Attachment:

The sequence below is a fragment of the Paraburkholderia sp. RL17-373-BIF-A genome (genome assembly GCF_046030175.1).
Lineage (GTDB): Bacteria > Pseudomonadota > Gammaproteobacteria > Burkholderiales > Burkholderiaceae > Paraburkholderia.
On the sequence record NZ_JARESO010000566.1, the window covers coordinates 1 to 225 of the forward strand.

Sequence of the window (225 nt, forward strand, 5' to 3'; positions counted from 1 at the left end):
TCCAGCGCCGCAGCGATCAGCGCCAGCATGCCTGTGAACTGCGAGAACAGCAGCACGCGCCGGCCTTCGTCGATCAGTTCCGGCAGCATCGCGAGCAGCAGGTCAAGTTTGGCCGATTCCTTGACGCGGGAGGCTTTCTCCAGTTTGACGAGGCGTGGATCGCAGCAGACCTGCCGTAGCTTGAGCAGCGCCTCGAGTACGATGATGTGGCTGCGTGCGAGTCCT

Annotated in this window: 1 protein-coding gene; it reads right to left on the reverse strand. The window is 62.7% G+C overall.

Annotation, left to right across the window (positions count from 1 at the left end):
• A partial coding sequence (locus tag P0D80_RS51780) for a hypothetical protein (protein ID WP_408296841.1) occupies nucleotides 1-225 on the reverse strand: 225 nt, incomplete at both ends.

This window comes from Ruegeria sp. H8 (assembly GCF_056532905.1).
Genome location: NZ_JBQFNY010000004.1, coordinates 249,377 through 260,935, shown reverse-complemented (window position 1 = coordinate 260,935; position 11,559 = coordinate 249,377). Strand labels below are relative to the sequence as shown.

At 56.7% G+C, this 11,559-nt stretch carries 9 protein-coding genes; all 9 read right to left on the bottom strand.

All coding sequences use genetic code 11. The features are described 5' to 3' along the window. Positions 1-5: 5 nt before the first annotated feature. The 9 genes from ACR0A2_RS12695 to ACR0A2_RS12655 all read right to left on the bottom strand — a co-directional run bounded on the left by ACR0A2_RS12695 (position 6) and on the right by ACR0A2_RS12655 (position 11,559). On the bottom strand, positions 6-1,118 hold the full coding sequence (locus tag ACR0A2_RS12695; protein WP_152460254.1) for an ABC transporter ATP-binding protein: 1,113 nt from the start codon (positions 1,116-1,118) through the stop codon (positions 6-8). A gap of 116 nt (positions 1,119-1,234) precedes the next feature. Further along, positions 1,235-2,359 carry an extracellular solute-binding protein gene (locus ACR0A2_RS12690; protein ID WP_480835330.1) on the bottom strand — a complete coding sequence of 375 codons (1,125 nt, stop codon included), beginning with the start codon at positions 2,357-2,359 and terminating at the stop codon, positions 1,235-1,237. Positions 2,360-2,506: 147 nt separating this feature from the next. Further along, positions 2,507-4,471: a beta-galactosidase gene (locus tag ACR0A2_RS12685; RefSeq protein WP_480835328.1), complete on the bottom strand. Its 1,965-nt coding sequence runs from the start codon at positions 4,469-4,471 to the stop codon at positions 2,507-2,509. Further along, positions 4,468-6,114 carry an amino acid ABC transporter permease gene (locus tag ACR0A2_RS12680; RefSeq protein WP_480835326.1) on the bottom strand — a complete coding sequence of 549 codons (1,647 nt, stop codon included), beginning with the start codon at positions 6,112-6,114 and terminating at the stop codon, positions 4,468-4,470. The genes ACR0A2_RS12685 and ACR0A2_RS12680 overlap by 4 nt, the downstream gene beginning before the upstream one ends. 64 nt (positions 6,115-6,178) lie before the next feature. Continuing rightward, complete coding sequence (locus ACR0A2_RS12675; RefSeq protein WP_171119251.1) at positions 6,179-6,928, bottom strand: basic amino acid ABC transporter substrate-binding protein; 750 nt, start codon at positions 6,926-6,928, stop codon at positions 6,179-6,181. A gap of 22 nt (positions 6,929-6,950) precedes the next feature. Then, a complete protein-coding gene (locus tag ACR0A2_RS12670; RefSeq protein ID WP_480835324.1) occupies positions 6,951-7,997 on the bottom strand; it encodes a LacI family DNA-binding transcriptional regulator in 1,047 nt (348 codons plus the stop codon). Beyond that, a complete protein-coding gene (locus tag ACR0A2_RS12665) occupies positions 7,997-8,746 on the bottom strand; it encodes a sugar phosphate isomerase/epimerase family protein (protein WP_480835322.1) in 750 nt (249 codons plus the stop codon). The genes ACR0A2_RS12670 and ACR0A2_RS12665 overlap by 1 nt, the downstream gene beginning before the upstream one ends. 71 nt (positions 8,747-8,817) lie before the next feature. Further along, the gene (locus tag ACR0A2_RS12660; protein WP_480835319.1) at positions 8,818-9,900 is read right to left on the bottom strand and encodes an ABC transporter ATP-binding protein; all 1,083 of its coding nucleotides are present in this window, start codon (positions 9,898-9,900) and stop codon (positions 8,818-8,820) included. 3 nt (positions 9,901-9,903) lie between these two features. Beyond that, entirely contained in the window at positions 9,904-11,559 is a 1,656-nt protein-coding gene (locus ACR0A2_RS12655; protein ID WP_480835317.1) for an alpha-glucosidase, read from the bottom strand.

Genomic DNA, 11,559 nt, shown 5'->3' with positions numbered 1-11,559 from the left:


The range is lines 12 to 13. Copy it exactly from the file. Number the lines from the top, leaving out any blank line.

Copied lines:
All coding sequences use genetic code 11. The features are described 5' to 3' along the window. Positions 1-5: 5 nt before the first annotated feature. The 9 genes from ACR0A2_RS12695 to ACR0A2_RS12655 all read right to left on the bottom strand — a co-directional run bounded on the left by ACR0A2_RS12695 (position 6) and on the right by ACR0A2_RS12655 (position 11,559). On the bottom strand, positions 6-1,118 hold the full coding sequence (locus tag ACR0A2_RS12695; protein WP_152460254.1) for an ABC transporter ATP-binding protein: 1,113 nt from the start codon (positions 1,116-1,118) through the stop codon (positions 6-8). A gap of 116 nt (positions 1,119-1,234) precedes the next feature. Further along, positions 1,235-2,359 carry an extracellular solute-binding protein gene (locus ACR0A2_RS12690; protein ID WP_480835330.1) on the bottom strand — a complete coding sequence of 375 codons (1,125 nt, stop codon included), beginning with the start codon at positions 2,357-2,359 and terminating at the stop codon, positions 1,235-1,237. Positions 2,360-2,506: 147 nt separating this feature from the next. Further along, positions 2,507-4,471: a beta-galactosidase gene (locus tag ACR0A2_RS12685; RefSeq protein WP_480835328.1), complete on the bottom strand. Its 1,965-nt coding sequence runs from the start codon at positions 4,469-4,471 to the stop codon at positions 2,507-2,509. Further along, positions 4,468-6,114 carry an amino acid ABC transporter permease gene (locus tag ACR0A2_RS12680; RefSeq protein WP_480835326.1) on the bottom strand — a complete coding sequence of 549 codons (1,647 nt, stop codon included), beginning with the start codon at positions 6,112-6,114 and terminating at the stop codon, positions 4,468-4,470. The genes ACR0A2_RS12685 and ACR0A2_RS12680 overlap by 4 nt, the downstream gene beginning before the upstream one ends. 64 nt (positions 6,115-6,178) lie before the next feature. Continuing rightward, complete coding sequence (locus ACR0A2_RS12675; RefSeq protein WP_171119251.1) at positions 6,179-6,928, bottom strand: basic amino acid ABC transporter substrate-binding protein; 750 nt, start codon at positions 6,926-6,928, stop codon at positions 6,179-6,181. A gap of 22 nt (positions 6,929-6,950) precedes the next feature. Then, a complete protein-coding gene (locus tag ACR0A2_RS12670; RefSeq protein ID WP_480835324.1) occupies positions 6,951-7,997 on the bottom strand; it encodes a LacI family DNA-binding transcriptional regulator in 1,047 nt (348 codons plus the stop codon). Beyond that, a complete protein-coding gene (locus tag ACR0A2_RS12665) occupies positions 7,997-8,746 on the bottom strand; it encodes a sugar phosphate isomerase/epimerase family protein (protein WP_480835322.1) in 750 nt (249 codons plus the stop codon). The genes ACR0A2_RS12670 and ACR0A2_RS12665 overlap by 1 nt, the downstream gene beginning before the upstream one ends. 71 nt (positions 8,747-8,817) lie before the next feature. Further along, the gene (locus tag ACR0A2_RS12660; protein WP_480835319.1) at positions 8,818-9,900 is read right to left on the bottom strand and encodes an ABC transporter ATP-binding protein; all 1,083 of its coding nucleotides are present in this window, start codon (positions 9,898-9,900) and stop codon (positions 8,818-8,820) included. 3 nt (positions 9,901-9,903) lie between these two features. Beyond that, entirely contained in the window at positions 9,904-11,559 is a 1,656-nt protein-coding gene (locus ACR0A2_RS12655; protein ID WP_480835317.1) for an alpha-glucosidase, read from the bottom strand.

Genomic DNA, 11,559 nt, shown 5'->3' with positions numbered 1-11,559 from the left: